Good morning beautiful people! I have a few links I’ve found lately that I want to share with you. Today’s post has a bit of everything.
First, I’ve recently discovered Jim Collins’ blog, and it’s quite inspiring. He’s just retired at age 61, but he’s been financially independent since 1989. That is pretty awesome. He and his wife are currently putting their daughter through college, and he has plenty of wisdom to share with those of us who are still working towards financial independence. This post about the simple path to wealth is great. Simple isn’t the same thing as easy, but once you get into the habit of saving a good portion of whatever you earn, it does become easier. And if you make it automatic, with the savings taken out of your checking account as soon as you get paid, before you have a chance to spend it, you don’t miss it. You just get used to a lower standard of living while your savings continue to grow.
Anyway, check out Jim’s blog if you’re looking for some ideas or inspiration. His approach to investing is pretty much exactly the same as ours. We like index funds, we love Vanguard, and we like automatic contributions to our funds. We don’t have any desire to have actively managed investments like rental properties (that’s what REITs are for, with a whole lot less stress and risk) or even individual stocks. We’re in the “keep it simple” camp when it comes to money, and we like it that way. Other than the past year when we had a car payment, we’ve avoided all forms of debt other than our mortgage for the past five years. Prior to that, we had debt from starting our business that took us a few years to pay off, but we’ve never had consumer debt or any other type of loan. Nearly everything we own was purchased second hand, which helps tremendously with stretching our dollars.
Speaking of second hand, I stopped by Goodwill over the weekend and found a couple of great scores. I got a pair of brand new Privo shoes that fit me perfectly, for six dollars (retail price, $85). And I found a brand new Vera Bradley wallet with the tags still on it. The price on the tag was $25, and Goodwill was selling it for two dollars. My sister in law loves Vera Bradley stuff, so I got it for her. She was quite impressed with my thrift store score, and is excited about her new wallet. Not a bad haul for eight bucks.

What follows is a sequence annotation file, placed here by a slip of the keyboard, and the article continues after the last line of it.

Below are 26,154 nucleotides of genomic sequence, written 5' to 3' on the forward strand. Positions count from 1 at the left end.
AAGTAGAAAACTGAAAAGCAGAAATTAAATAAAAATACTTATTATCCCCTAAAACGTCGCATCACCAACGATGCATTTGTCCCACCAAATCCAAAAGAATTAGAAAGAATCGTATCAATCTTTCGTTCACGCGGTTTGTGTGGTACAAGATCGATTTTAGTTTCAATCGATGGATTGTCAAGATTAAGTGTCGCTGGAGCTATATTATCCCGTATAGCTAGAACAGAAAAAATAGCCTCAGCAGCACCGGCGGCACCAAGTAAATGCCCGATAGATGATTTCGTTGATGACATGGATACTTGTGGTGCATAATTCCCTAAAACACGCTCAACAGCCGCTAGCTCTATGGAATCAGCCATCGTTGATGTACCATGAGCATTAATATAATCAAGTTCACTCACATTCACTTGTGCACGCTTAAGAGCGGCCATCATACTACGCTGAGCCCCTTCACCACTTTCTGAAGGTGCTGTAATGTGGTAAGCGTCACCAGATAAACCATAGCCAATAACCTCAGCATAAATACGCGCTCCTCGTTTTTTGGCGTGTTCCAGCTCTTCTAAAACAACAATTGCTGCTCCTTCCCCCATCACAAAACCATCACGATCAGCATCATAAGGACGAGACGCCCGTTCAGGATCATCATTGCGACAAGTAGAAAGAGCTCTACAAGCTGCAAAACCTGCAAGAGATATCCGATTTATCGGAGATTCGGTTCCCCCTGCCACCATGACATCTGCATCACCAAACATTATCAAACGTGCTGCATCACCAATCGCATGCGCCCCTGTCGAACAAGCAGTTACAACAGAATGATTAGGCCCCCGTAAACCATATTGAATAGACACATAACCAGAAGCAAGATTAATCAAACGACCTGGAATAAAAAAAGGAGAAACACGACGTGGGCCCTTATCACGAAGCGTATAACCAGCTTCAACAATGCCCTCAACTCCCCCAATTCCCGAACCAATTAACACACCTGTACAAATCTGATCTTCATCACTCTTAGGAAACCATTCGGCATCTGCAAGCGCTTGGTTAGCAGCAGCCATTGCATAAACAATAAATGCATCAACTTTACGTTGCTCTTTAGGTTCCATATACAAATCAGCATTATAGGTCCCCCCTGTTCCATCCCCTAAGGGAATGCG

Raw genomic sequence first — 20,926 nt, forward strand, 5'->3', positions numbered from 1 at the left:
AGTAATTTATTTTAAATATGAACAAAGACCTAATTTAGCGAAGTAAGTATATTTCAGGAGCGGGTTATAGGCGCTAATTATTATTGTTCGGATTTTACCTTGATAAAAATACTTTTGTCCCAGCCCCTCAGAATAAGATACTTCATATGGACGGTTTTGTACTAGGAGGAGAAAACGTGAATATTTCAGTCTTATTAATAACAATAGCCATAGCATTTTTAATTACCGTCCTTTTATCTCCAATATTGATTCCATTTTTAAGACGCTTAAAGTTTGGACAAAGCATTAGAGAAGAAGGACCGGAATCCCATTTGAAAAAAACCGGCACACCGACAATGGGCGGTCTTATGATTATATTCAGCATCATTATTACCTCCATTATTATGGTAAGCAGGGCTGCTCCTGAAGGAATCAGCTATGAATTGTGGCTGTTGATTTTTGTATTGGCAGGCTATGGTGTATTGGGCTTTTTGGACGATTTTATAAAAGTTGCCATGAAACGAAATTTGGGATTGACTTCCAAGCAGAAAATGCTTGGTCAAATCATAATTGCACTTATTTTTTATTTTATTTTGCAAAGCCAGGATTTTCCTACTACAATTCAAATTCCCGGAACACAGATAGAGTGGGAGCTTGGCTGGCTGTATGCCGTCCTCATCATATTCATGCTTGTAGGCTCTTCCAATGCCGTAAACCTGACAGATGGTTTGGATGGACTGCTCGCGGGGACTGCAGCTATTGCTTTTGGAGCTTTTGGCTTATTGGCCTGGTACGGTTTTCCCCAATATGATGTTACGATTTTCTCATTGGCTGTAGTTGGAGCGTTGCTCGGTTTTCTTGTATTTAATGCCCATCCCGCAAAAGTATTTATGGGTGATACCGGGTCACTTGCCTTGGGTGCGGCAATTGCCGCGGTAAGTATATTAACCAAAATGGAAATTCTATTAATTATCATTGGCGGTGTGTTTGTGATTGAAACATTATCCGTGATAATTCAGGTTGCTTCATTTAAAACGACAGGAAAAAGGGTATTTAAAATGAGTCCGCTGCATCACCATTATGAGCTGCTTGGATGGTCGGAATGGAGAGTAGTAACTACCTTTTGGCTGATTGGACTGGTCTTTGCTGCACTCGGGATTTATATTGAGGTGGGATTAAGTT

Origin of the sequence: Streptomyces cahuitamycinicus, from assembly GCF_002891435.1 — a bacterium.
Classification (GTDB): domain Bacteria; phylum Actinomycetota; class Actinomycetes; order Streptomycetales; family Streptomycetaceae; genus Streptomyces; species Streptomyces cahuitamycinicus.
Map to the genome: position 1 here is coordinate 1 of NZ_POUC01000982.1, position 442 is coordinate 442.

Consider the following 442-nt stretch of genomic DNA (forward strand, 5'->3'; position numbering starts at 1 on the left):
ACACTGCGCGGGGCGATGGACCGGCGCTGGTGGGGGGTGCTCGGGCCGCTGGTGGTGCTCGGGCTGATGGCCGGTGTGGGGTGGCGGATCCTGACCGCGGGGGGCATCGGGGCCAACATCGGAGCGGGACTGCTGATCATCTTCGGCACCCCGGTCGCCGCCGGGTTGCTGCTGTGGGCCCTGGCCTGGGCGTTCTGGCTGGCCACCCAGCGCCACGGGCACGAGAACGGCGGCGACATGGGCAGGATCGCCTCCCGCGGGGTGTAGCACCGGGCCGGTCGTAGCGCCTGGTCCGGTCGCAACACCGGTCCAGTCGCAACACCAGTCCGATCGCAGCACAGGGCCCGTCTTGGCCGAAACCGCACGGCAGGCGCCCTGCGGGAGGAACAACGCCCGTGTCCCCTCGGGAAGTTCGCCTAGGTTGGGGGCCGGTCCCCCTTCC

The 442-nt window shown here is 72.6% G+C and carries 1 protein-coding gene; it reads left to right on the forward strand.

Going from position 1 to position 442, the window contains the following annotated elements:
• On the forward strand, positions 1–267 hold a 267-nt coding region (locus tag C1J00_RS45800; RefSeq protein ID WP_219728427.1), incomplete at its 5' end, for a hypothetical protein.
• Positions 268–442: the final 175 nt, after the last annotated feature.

As soon as I got home from Goodwill, I scoured the house for stuff to give away. Our son contributed a bunch of toys, and we managed to pretty much fill the back of our car with donations to take to Goodwill the next time we go to town. I’ve moved beyond the one-in-one-out rule when it comes to shopping. These days, if I bring anything new home, I make sure that a whole bag goes out in its place. I’ve been on a clutter-busting mission now for two years, and I can definitely tell a difference in the state of our closets, and storage areas. The playroom just has toys around the edges now, with lots of clear space on the floor for the boys to play.
On a different topic entirely, I found a great way to use almond pulp after I make almond milk. I’ve been making crackers, inspired by this recipe. I use the pulp left over after I soak two cups of almonds and turn them into almond milk. I add flax meal and skip the brazil nuts and red bell pepper (just because I haven’t had any on hand lately). I add in some sesame seeds after the mixture is all blended up. I’ve made two batches so far, and my guys have devoured them pretty fast. They take 16 – 20 hours in the dehydrator, but that’s no problem, since the dehydrator doesn’t require any babysitting. The site where I found the cracker recipe has all sorts of great ideas for using almond pulp. So if you make you own almond milk and are looking for ways to use the pulp, definitely check it out. I had tried a few dehydrator cookies prior to the crackers, but they weren’t as much of a hit as the crackers. Keep experimenting – you’ll find something you love!